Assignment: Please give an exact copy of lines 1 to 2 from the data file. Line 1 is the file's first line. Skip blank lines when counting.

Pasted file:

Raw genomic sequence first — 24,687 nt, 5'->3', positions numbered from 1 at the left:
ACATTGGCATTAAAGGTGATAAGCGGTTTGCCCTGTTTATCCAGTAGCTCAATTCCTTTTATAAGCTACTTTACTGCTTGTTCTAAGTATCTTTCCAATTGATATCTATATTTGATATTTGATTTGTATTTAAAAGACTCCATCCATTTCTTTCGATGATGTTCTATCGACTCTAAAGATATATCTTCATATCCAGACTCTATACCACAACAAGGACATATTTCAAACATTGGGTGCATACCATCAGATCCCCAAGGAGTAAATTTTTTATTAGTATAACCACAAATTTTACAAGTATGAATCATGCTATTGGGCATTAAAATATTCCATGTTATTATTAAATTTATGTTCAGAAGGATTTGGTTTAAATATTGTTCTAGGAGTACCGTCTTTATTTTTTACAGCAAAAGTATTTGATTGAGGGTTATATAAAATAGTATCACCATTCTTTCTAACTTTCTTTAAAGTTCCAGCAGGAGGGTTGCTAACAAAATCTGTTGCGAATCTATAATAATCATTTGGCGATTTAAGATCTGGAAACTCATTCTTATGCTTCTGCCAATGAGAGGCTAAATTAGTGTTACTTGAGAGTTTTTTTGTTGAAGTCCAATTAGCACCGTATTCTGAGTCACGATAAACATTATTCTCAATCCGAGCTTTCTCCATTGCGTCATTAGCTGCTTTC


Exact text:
Raw genomic sequence first — 24,687 nt, 5'->3', positions numbered from 1 at the left:
ACATTGGCATTAAAGGTGATAAGCGGTTTGCCCTGTTTATCCAGTAGCTCAATTCCTTTTATAAGCTACTTTACTGCTTGTTCTAAGTATCTTTCCAATTGATATCTATATTTGATATTTGATTTGTATTTAAAAGACTCCATCCATTTCTTTCGATGATGTTCTATCGACTCTAAAGATATATCTTCATATCCAGACTCTATACCACAACAAGGACATATTTCAAACATTGGGTGCATACCATCAGATCCCCAAGGAGTAAATTTTTTATTAGTATAACCACAAATTTTACAAGTATGAATCATGCTATTGGGCATTAAAATATTCCATGTTATTATTAAATTTATGTTCAGAAGGATTTGGTTTAAATATTGTTCTAGGAGTACCGTCTTTATTTTTTACAGCAAAAGTATTTGATTGAGGGTTATATAAAATAGTATCACCATTCTTTCTAACTTTCTTTAAAGTTCCAGCAGGAGGGTTGCTAACAAAATCTGTTGCGAATCTATAATAATCATTTGGCGATTTAAGATCTGGAAACTCATTCTTATGCTTCTGCCAATGAGAGGCTAAATTAGTGTTACTTGAGAGTTTTTTTGTTGAAGTCCAATTAGCACCGTATTCTGAGTCACGATAAACATTATTCTCAATCCGAGCTTTCTCCATTGCGTCATTAGCTGCTTTC